Lionel Messi Bids Adieu To Barca, Bonjour PSG:
The global sports news airwaves have been dominated by the news of the recent move of Argentine Superstar, Lionel Messi fromF.C Barcelona of Spain to Paris Saint Germain (P.S.G.) after a 21 season Trophy laden period with the club.
On August 5, 2021, F.C Barcelona through its President Joan Laporta confirmed the news that Lionel Messi will not renew his contract with the Club. In his statement, the President claimed that the club and player had reached an agreement and that Messi, who became a free agent on June 30, 2021 was prepared to take a 50 percent reduction in salary to make it happen. However, the Contract unfortunately could not be agreed due to La Liga's Financial Fair Play Regulations.
La Liga's Financial Fair Play Regulations Explained:
Football Salary Caps
The La Liga Financial Fair Play Rules were introduced in 2013 to prevent clubs from spending more than they earn to ensure long-term financial sustainability. In La Liga there is a fixed salary cap limit which every club must follow in strict compliance with the financial fair play (FFP) rules. A salary cap popular in other sports such as rugby, is the maximum amount which a club can spend on the salaries of players, coaches, trainers registered with the first team. The salary cap for all teams limits player wages and acquisition costs to 70 percent of club revenues.
The purpose of salary caps is to prohibit over spending more than earnings and also indirectly to prevent money laundering. Although the rules have been heavily criticised and recently other clubs such as ManCity have come under fire for overspending, it can be said that the rules ultimately prevent excesses by those who can afford to spend more than earn and keep the playing field fair.
Due to the Covid 19 Pandemic which hit the sports industry badly, many clubs suffered a massive reduction in income, including Barcelona and other top Clubs, notably Real Madrid, which have been struggling financially Some clubs have seen their debts exceeding €1 billion.. Losses totalling nearly €600 million meant that Barcelona would have to drastically reduce its wage bill in order to comply with La Liga's Fair Play rules.
Barcelona had to waive off 200 million euros of their salary cap from last season to register new players, which also included Lionel Messi since he was a free agent. Having already suffered a loss of around 580 million euros since last season, Barcelona needed to reduce its wage bill from 387 billion euros to around 145-150 billion euros. Messi was reported to have earned $674 million over the four-year term ($168.5 million per year). Staggering isn't it?
Joan Laporta, the president of Barcelona,had been trying to reduce the salary cap through different means which were possible. reducing the salaries and asking players to take more voluntary wage cuts, etcMessi, who reportedly wanted to renew as , agreed to take a 50% wage cut to re-sign. The Club also tried to lay off fringe players without success. Barcelona's spending stood at over €600 million before the coronavirus pandemic but was reduced to €347m last season and is expected to be slashed even further for the upcoming campaign.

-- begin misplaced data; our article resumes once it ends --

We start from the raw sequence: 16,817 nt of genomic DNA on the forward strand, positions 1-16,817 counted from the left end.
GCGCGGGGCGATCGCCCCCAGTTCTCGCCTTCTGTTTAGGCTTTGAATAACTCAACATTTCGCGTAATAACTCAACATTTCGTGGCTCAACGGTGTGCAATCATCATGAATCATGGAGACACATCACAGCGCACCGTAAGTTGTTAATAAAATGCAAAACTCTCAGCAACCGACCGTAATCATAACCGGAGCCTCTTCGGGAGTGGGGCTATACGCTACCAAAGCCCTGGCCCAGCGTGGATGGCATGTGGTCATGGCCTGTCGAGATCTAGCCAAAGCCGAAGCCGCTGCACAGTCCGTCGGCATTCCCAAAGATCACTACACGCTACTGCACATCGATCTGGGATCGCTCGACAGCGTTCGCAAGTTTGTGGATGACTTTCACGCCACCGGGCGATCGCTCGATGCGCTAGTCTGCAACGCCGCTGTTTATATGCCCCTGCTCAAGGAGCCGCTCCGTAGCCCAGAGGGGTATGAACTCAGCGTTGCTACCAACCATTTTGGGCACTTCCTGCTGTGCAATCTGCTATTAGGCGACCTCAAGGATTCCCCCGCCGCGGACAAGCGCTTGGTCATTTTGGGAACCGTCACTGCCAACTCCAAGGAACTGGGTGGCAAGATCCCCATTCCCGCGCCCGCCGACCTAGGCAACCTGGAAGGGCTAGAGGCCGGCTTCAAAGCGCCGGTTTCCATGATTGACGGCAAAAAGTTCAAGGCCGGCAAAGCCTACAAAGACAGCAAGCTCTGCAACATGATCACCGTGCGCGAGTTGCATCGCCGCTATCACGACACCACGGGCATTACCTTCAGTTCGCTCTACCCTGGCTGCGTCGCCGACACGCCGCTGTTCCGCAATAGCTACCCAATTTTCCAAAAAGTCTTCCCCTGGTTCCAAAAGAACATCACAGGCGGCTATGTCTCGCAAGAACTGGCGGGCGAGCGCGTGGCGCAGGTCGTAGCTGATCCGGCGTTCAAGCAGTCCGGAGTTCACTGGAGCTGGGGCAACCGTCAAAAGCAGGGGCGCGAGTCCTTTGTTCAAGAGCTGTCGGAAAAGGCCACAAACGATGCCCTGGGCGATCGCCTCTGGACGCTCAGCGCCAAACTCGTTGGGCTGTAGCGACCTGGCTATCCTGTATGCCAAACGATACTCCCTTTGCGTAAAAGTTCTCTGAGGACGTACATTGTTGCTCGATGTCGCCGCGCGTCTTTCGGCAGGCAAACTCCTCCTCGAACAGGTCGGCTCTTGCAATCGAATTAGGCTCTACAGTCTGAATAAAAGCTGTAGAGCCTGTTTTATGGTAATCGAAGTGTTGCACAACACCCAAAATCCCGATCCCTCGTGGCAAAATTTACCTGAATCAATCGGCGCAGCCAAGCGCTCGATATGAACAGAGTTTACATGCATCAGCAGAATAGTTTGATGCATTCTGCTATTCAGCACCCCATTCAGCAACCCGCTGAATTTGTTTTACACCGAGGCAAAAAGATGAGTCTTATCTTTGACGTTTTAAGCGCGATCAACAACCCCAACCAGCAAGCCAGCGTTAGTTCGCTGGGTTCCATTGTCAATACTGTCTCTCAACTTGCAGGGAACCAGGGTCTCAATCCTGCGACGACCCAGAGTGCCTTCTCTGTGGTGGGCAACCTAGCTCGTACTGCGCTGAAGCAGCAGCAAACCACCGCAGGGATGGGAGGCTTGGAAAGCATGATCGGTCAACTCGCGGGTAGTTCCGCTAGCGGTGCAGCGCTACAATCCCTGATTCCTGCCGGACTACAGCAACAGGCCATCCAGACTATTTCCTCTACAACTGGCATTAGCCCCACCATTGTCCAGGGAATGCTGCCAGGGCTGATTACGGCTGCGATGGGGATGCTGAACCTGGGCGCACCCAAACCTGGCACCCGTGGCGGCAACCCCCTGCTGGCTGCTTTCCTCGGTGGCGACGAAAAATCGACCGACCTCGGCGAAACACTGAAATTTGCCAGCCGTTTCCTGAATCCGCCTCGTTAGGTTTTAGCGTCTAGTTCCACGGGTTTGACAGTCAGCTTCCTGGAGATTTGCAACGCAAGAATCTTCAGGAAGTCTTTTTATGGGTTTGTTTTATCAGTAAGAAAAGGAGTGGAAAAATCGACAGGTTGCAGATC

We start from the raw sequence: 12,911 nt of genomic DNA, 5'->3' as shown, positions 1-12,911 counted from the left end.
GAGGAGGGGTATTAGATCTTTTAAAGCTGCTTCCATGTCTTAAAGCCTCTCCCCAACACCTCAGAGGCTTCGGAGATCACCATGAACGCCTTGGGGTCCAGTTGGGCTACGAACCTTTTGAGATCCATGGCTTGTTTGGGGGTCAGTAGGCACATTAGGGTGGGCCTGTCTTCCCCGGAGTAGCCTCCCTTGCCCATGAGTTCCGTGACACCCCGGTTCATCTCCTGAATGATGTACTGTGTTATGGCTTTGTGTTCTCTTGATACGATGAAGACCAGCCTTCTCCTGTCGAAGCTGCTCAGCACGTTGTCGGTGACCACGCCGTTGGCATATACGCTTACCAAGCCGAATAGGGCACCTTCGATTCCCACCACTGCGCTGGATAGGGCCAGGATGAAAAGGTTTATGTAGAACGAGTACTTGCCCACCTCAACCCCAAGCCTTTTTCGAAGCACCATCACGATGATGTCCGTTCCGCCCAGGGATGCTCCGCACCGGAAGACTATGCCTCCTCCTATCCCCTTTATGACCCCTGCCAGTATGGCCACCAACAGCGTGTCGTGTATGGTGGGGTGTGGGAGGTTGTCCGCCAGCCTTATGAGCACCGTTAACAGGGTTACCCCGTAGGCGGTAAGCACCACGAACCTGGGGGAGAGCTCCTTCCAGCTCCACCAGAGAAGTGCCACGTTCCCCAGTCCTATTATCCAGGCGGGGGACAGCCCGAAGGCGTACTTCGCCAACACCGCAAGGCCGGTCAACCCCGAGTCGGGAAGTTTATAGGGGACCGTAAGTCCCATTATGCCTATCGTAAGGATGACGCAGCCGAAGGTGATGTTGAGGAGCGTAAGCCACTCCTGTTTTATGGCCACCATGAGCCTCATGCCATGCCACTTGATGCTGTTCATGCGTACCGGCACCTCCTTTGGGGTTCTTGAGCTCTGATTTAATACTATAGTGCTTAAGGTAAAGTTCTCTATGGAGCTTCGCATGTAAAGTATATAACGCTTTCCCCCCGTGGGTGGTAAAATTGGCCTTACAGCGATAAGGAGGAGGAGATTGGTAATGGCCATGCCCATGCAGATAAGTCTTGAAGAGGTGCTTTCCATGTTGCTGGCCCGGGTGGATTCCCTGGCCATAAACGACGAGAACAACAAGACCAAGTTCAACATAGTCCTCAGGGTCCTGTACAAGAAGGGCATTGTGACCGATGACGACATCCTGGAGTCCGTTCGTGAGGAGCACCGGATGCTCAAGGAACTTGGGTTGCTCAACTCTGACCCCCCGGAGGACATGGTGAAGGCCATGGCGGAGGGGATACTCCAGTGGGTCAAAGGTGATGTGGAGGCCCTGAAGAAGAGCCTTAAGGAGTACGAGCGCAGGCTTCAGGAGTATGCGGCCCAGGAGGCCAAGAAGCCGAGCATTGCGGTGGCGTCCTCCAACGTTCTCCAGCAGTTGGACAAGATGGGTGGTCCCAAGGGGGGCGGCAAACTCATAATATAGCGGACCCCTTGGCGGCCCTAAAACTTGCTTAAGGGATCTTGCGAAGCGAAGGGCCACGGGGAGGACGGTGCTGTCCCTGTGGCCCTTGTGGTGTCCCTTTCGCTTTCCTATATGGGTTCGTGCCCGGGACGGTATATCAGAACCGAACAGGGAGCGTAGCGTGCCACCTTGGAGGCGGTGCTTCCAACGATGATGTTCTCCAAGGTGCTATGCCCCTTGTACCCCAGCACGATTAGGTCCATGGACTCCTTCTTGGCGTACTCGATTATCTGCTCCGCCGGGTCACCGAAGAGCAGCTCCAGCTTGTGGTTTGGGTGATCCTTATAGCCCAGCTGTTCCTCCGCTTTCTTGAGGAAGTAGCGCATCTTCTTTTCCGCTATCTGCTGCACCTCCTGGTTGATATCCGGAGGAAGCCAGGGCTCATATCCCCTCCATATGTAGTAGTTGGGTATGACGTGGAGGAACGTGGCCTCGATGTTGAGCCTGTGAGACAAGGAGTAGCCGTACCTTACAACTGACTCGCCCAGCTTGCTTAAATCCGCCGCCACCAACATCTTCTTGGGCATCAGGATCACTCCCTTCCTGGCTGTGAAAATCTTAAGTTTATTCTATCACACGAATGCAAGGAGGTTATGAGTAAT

Therefore, to register Messi's new contract with the league, the Catalan club needed to reduce their wage bill or bring in a significant amount of money in transfers. The club also failed to move on big earners such as Miralem Pjanic, Philippe Coutinho and Samuel Umtiti and have so far failed to reach an agreement with some of the club's longer-serving players over wage cuts.
Despite the attempts: "The salary mass of the Club remained at 110 per cent of the total income of the club. Which is still miles away from the Financial Fair Play Rules. Unfortunately, the Club was not able to reduce the Salary Cap, neither were they able to bring in a significant amount of money and also facilitate a deal for Messi. The Club regrettably had to choose its long term sustainability above everything else, even their best player.
Criticism of Super Football Wages
Many have criticised the super wages of footballers in recent years, believing that the beautiful game is now driven by greed and corruption compared with the glory days of the past however at the same time, we cannot ignore the fact that many premier league clubs have gone beyond the traditional club business model becoming global sports media giants with multiple income streams. Arguably, the top footballers themselves have become more superstars than regular footballers and therefore deserve to be paid stellar wages as contributors to the success of the clubs they play for.
The saga which has played out with Messi reminds us that all businesses, sports biz included, must be sustainable in the long run and whatever comes up must eventually come down. The spending spree fuelled by the big spenders in the Gulf states has been undoubtedly excessive although this is a personal opinion and without sufficient checks and balances. Perhaps the business model for clubs needs to be urgently revisited especially now the pandemic seems here to stay for the foreseeable future and future earnings to prevent football superstars being forced to leave clubs they feel indebted to for their success.
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